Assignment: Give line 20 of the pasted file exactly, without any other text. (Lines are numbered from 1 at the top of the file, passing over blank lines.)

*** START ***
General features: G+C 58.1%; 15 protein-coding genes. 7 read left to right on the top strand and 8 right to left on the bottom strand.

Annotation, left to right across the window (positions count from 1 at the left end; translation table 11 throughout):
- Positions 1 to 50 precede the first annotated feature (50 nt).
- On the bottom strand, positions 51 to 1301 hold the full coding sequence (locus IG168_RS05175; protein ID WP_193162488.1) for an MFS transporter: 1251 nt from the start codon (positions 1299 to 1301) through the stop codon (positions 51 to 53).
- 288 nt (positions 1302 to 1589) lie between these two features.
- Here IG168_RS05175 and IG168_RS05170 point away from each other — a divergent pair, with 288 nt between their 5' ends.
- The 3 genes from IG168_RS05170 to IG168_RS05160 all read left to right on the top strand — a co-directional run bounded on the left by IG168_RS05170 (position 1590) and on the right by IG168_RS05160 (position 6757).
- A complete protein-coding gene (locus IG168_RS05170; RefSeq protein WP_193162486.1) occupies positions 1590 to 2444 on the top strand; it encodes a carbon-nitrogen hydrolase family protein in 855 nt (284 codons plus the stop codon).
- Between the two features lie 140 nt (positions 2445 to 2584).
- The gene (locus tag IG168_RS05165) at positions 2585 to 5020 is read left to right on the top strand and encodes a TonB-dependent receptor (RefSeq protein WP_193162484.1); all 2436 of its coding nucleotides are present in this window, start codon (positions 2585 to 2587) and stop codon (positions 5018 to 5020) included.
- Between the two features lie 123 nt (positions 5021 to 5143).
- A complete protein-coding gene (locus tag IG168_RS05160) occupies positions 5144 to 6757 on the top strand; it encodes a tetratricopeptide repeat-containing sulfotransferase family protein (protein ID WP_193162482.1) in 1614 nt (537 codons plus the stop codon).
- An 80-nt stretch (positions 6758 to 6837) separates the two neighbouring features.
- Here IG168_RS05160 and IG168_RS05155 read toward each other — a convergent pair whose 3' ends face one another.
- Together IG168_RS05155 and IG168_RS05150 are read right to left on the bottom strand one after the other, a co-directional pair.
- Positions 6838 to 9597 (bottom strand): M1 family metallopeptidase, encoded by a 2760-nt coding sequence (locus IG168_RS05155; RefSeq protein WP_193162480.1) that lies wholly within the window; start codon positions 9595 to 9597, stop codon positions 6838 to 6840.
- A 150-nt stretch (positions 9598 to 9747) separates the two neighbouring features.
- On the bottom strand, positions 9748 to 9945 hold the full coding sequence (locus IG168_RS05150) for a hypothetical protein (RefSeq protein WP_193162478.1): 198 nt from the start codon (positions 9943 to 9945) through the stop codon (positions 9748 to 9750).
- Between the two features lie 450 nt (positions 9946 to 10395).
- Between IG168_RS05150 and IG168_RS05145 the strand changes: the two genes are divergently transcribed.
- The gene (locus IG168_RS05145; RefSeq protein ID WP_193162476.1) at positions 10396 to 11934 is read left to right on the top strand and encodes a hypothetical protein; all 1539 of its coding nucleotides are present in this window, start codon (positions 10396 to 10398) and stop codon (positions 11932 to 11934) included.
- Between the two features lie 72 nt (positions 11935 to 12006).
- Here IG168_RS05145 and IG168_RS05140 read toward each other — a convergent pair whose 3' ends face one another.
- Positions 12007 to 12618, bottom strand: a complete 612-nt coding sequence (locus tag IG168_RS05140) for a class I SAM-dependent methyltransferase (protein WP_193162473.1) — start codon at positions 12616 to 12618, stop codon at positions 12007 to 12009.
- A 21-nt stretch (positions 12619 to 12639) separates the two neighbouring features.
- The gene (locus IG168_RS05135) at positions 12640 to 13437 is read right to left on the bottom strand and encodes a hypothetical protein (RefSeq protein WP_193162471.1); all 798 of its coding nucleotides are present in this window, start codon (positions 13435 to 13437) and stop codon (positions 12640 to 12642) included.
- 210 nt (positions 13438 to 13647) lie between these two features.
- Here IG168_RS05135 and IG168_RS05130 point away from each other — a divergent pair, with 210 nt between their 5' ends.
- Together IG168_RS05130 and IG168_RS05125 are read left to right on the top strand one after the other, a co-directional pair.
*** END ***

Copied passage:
- Between IG168_RS05150 and IG168_RS05145 the strand changes: the two genes are divergently transcribed.